Are these averages weighted, i.e. price per downloaded app? I’d expect weighted averages to be much lower.

Jeremy Olson

Four thoughts:

  1. I don’t own an Android but the difference between the “including free” and “just paid” graphs is pretty spectacular. It means there are a ton of free apps for Android. Probably due to the “open” culture of the platform. Though quality is hard to quantify, it would be interesting to compare the overall quality of the apps on these platforms as well (or at least the quality of the top apps in each genre).

  2. Blackberry and Windows Mobile apps are comparatively very expensive and I doubt its because they are just that much better. I suspect it is because it is much more difficult to make a living selling cheap apps on those old platforms, where there is not a developed culture of app purchasing.

  3. The Android paid prices are only a bit higher than the iPhone’s. I wonder if there are really enough Android users to support those low prices or if they are artificially deflated because of people’s expectations from the iPhone app store (i.e. I heard you could get this kind of Twitter app for half the price on the iPhone! What is up with that?) If they are indeed artificially deflated, I think we can expect developers to raise prices soon, due to the necessity of making a living.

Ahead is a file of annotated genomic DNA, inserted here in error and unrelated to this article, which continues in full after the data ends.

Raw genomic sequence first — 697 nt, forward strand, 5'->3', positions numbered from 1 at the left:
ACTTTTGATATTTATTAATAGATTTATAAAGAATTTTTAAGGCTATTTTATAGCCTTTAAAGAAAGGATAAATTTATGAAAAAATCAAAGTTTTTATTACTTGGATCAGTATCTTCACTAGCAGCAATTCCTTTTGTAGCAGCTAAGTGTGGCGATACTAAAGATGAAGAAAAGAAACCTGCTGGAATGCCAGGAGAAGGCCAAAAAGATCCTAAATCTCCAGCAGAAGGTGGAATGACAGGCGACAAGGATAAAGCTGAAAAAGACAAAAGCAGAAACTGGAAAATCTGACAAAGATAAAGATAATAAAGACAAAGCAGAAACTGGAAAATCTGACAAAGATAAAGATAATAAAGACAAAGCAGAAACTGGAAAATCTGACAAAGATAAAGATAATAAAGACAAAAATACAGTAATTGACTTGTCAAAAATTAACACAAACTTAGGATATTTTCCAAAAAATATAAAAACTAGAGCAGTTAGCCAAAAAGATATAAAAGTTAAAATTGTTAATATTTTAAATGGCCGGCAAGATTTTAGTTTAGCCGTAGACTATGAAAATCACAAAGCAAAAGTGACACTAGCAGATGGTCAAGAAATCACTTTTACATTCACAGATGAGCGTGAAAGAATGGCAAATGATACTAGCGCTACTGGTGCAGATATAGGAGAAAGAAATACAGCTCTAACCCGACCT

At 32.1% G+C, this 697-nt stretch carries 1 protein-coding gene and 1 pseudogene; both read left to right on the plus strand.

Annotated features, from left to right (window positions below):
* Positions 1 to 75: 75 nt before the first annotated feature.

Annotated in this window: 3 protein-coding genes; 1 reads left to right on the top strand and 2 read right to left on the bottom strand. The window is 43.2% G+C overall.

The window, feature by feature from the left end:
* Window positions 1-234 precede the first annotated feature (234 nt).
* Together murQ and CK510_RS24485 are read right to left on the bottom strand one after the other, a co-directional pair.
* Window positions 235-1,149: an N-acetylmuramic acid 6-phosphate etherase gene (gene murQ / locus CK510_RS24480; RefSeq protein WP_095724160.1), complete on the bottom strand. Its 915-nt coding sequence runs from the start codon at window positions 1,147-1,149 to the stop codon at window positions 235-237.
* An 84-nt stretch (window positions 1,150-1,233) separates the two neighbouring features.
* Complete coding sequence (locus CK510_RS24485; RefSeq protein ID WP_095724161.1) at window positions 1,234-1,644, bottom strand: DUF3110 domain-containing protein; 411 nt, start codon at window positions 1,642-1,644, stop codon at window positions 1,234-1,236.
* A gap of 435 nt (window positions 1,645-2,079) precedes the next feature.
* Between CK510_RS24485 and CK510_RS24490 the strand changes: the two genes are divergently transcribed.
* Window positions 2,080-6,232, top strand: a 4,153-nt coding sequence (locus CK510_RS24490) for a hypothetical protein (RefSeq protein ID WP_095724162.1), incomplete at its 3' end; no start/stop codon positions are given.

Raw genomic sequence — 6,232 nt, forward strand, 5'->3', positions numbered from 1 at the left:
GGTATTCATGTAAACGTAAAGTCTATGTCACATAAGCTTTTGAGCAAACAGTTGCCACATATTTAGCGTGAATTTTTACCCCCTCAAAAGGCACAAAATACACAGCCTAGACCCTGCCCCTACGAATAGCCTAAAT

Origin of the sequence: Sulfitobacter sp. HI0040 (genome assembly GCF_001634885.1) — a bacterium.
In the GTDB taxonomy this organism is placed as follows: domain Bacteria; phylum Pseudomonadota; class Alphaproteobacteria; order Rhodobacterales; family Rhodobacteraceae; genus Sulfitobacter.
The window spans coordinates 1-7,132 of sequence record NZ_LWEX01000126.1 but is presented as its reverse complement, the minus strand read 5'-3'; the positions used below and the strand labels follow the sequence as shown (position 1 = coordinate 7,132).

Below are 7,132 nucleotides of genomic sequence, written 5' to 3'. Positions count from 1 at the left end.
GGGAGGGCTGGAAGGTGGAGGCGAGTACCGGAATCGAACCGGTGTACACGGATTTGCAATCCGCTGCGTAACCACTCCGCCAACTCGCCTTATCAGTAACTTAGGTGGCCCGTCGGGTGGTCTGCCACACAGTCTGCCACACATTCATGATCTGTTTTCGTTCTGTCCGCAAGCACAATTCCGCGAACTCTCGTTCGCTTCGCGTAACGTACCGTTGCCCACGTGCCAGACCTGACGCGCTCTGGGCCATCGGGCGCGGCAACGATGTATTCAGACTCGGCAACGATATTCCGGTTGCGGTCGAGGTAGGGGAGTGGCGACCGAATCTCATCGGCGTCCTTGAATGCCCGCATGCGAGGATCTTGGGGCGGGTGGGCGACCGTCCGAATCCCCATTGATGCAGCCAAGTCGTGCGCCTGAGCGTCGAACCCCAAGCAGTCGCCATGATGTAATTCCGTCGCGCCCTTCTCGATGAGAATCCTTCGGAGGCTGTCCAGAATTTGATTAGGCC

4. As an iPhone developer, pricing is a big issue. The app store is, for the most part, a hit-based market and quantity is extremely important in getting exposure on the “store front”. For apps with general appeal and a chance at the top 100 (in general or in their category), it makes sense to minimize the price for impulse purchases to traverse the charts. On the other hand, if you have a niche app its a real struggle as you are expected to have a low price but cannot sell the quantity to make that a viable. As developers realize this, I think we will see app store prices going up a bit in general and only top 100 apps boasting the 99 cent price points we are seeing now.

Comments are closed.